Sat, Apr 28, 2012 - Page 2 News List

Taipower denies having excess reserve capacity

TOO MUCH?Taipower said that its reserve capacity only exceeded 16% to hit a high of 28.1% after the financial crisis reduced demand for power in 2008

By Lee I-chia  /  Staff reporter

Deficit-plagued Taiwan Power Co (Taipower) yesterday held a press conference to explain the company’s electricity reserve capacity, saying it conformed to the 16 percent reserve designated by the Executive Yuan in 2005.

Taipower chairman Edward Chen (陳貴明) said the price difference between off-peak hours and critical-peak hours had been addressed in electricity price adjustments to discourage electricity usage in peak hours.

“The electricity reserve should be viewed from two values — the target value and the actual value,” Chen said, adding that the target value in Taiwan had been set at 16 percent since 2005, and the actual value fluctuates every year under the influence of changing economic prospects, climate and major construction projects.

Taipower Department of Power Development director Ben Wu (吳明竤) said although the target value had been set at 20 percent before 2005, the actual value had not exceeded 16 percent before 2003, and the peak of electricity reserve capacity of 28.1 percent occurred due to reduced electricity demand after the financial crisis of 2008.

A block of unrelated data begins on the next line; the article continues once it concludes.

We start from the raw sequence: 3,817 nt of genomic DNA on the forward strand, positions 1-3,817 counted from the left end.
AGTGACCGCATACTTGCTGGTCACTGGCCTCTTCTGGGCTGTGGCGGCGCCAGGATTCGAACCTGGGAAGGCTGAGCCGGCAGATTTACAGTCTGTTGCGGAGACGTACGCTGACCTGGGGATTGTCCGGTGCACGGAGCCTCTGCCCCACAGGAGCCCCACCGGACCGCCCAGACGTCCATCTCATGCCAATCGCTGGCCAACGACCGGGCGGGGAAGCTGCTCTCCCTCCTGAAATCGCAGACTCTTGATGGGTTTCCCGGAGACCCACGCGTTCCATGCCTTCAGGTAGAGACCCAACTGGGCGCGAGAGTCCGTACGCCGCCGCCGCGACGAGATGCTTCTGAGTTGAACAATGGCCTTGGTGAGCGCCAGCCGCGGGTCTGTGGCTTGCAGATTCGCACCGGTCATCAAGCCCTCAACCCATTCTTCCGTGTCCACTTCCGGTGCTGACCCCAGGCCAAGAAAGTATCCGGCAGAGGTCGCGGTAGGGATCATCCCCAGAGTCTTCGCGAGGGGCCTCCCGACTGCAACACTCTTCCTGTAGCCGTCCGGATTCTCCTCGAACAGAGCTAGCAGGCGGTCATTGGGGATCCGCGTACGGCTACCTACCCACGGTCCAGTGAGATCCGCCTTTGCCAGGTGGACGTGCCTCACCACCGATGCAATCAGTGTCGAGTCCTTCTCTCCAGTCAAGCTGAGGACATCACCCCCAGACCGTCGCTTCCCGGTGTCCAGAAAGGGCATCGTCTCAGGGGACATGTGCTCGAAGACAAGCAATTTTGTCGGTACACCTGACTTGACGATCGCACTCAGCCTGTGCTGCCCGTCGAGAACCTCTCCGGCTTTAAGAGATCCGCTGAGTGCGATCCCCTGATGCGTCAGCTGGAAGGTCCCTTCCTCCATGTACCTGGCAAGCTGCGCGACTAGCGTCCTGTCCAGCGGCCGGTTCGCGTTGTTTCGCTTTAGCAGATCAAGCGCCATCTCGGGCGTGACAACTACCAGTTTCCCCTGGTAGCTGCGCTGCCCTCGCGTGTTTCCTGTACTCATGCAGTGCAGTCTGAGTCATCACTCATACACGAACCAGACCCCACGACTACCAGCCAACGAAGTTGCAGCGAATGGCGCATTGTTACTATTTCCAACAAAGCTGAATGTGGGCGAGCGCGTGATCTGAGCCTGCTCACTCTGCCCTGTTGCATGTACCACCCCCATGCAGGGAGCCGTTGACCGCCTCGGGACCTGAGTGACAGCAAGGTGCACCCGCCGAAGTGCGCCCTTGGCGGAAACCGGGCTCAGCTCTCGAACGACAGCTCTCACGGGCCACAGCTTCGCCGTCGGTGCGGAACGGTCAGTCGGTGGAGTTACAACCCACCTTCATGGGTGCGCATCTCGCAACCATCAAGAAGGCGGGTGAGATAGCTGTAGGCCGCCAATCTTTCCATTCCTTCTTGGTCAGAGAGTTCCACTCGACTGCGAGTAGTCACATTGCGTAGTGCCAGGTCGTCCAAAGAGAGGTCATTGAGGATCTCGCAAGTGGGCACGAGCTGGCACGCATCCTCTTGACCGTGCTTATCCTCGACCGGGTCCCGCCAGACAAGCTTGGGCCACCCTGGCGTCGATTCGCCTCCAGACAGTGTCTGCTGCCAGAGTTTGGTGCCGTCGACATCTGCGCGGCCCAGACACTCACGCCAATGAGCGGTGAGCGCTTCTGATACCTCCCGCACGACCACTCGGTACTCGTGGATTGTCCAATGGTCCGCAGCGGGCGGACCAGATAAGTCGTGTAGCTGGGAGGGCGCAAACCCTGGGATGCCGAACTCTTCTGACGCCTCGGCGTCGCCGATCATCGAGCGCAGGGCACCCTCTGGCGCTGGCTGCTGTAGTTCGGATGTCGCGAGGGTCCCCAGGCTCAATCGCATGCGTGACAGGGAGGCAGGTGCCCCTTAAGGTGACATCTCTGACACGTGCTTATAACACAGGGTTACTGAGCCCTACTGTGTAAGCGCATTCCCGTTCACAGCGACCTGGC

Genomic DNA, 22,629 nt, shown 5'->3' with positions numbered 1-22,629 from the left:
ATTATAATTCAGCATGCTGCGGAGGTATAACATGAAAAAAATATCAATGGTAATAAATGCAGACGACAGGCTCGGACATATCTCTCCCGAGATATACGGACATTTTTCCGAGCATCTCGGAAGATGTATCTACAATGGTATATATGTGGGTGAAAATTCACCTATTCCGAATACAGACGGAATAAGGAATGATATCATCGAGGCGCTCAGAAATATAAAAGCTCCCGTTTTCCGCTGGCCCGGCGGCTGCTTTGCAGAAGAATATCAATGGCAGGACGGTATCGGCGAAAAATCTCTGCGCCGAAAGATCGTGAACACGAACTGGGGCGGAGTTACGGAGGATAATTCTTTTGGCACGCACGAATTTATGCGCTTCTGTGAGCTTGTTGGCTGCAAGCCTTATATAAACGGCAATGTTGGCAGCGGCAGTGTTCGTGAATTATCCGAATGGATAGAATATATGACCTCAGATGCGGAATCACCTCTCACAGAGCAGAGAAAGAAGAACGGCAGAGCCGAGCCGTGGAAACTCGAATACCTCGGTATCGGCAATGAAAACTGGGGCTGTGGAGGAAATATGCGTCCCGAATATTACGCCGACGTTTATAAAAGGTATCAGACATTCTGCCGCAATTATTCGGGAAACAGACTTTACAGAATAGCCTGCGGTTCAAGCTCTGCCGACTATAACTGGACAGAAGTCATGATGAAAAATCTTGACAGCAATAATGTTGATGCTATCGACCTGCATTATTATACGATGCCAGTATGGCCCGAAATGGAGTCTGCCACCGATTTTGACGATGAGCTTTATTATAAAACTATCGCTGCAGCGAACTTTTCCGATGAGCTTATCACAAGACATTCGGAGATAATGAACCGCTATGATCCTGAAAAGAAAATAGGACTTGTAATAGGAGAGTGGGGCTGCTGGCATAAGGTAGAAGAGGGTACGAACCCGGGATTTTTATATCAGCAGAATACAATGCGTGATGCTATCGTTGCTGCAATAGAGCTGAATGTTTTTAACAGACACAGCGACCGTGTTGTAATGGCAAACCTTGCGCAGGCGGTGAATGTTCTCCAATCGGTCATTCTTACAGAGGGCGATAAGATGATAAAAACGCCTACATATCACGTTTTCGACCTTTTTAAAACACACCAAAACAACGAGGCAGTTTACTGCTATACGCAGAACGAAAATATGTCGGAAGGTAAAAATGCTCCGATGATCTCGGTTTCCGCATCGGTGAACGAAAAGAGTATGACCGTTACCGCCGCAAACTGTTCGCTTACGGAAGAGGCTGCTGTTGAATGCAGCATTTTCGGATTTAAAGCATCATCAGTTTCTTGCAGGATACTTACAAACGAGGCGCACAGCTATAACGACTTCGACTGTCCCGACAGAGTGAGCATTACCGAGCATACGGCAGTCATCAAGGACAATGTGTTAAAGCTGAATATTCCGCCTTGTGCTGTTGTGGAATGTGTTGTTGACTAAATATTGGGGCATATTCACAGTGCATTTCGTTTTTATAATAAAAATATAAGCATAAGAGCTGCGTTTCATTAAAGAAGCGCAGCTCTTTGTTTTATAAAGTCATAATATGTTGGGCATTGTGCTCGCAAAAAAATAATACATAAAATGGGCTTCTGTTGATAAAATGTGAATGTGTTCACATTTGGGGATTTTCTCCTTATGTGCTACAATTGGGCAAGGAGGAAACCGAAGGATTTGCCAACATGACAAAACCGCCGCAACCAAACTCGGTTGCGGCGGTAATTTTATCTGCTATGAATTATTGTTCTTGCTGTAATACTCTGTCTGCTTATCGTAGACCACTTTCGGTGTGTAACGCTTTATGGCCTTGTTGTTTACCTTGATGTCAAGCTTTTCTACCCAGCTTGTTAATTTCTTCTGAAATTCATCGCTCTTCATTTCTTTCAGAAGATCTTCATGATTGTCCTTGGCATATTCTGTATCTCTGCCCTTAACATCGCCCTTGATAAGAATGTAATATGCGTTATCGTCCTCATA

Wu said that it was necessary to conform to the target value of the reserve capacity to ensure the stability of the power supply.

The proposed construction plans of new power plants are still ongoing, because the electricity reserve capacity will drop after two operating nuclear plants are retired in a few years, Chen said.

Asked whether Taipower was acting as “player and referee” by providing electricity supply and profiting from selling electricity at the same time, Chen said its power load forecasting was conducted by many governmental agencies, not solely by Taipower.

In response to complaints from manufacturing industries about a too high increase in the rates for electricity during off-peak hours, Chen said the issue should be viewed from the perspective of price difference rather than the difference in the amount of the increase.

“For example, if the electricity price during off-peak hours increased from NT$1 to NT$2, and the price during critical-peak hours increased from NT$3 to NT$4, the price difference for the two is the same — NT$1,” Chen said. “However, the increase rate for off-peak hours is 100 percent, while the critical-peak hour is only 33 percent, so the increase of electricity rates during off-peak hours is thought to be too high.”

As to requests by some industries for the price increase to be implemented in separate phases, Chen said that while the rationalization program for electricity prices had been proposed by Taipower, the ultimate decision was the Ministry of Economic Affairs’ to make.

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